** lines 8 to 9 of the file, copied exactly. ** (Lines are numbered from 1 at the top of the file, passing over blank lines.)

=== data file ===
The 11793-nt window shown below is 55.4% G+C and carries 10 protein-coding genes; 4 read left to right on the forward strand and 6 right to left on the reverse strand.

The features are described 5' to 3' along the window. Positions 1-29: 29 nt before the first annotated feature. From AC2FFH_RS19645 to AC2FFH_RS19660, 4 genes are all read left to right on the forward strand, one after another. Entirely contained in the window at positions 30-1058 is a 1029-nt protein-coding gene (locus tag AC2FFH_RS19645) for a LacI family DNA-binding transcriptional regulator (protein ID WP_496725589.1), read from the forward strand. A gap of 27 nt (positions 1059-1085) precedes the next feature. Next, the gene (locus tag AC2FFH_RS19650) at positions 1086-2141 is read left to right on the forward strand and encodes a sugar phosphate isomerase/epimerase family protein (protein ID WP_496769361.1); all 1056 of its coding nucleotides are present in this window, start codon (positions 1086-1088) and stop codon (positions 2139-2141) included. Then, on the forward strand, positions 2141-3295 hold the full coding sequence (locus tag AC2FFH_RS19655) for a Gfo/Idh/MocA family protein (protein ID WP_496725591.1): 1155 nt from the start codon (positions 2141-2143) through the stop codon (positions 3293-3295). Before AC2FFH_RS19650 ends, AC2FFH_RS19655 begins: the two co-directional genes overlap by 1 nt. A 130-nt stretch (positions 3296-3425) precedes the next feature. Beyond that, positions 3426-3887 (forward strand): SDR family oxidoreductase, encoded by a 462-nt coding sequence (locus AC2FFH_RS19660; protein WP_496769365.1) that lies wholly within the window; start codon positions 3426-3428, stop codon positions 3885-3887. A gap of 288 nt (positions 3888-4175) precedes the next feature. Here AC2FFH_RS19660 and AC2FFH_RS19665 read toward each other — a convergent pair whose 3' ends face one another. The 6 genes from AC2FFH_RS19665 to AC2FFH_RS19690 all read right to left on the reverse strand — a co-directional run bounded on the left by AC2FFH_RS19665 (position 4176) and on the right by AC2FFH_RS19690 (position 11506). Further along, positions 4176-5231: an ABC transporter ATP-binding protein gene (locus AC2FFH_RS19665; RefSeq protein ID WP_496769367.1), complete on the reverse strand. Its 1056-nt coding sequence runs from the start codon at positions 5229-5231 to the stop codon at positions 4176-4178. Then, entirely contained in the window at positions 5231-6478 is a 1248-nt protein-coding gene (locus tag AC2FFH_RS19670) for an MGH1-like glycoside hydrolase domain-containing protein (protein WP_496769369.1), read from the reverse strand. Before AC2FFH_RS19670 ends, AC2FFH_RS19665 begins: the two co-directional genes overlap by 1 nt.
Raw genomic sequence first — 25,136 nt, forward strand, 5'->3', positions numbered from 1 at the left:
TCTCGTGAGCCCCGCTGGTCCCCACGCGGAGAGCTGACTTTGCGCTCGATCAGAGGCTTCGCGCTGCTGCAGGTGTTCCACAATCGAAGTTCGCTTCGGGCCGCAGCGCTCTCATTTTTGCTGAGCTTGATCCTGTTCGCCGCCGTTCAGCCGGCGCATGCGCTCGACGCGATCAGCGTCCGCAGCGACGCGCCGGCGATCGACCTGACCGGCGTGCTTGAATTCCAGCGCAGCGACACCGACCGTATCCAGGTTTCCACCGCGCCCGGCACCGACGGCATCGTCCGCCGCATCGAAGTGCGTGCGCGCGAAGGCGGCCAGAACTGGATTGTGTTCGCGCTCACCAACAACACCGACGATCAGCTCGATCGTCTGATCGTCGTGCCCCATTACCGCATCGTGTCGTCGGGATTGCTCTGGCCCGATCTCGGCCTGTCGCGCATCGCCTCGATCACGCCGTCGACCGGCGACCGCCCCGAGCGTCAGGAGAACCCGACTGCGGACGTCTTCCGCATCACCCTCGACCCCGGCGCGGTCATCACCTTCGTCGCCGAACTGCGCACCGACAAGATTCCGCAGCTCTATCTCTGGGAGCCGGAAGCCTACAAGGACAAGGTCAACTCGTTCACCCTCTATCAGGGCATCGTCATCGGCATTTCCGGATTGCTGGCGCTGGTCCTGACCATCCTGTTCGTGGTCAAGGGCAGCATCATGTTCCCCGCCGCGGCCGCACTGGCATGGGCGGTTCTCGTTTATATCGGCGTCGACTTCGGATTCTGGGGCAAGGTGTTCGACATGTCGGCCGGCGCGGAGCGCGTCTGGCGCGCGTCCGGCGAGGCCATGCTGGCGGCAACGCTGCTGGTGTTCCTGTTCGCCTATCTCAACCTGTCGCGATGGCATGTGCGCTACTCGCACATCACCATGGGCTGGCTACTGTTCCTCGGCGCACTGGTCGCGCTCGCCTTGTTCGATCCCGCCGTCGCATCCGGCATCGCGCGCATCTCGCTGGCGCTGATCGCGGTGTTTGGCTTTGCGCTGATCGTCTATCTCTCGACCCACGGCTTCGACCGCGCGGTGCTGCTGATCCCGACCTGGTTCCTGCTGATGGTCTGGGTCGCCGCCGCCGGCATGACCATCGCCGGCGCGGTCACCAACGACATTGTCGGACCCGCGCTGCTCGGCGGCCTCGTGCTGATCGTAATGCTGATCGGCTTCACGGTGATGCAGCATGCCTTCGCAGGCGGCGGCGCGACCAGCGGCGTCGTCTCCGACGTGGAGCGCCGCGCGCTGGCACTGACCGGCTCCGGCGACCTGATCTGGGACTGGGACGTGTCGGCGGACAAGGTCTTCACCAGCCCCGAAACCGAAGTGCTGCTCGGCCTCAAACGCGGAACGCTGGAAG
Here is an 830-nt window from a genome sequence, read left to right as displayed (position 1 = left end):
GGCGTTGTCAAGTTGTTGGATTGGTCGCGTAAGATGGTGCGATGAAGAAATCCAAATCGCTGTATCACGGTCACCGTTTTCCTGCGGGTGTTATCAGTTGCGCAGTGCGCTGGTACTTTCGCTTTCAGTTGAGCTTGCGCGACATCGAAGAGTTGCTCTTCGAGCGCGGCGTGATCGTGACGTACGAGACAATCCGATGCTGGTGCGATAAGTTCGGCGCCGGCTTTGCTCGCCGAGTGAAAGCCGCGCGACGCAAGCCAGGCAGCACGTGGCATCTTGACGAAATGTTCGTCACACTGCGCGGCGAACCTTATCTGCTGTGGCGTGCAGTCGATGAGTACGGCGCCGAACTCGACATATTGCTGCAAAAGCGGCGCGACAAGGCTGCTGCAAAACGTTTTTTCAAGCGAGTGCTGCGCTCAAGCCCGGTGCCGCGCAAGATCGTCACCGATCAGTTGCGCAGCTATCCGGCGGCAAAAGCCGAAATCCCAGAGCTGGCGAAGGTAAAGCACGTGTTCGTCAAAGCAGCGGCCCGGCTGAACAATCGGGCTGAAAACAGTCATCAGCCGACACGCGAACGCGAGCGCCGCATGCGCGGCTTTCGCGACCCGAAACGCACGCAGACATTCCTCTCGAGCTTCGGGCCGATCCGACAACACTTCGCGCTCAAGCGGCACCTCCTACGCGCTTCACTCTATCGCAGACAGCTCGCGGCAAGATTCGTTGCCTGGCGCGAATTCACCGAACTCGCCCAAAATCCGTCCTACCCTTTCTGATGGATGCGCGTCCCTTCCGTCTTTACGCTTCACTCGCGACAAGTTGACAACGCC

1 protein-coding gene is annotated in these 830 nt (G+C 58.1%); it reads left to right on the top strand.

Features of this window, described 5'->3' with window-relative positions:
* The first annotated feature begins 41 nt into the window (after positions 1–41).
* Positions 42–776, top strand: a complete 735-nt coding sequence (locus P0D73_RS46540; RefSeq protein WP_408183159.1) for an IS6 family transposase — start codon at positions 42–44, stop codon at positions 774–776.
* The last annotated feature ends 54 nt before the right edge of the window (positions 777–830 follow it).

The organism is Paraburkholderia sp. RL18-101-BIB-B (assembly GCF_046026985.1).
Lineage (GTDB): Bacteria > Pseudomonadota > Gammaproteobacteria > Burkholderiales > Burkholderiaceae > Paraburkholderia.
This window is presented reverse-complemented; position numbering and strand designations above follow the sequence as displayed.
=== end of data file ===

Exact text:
Features of this window, described 5'->3' with window-relative positions:
* The first annotated feature begins 41 nt into the window (after positions 1–41).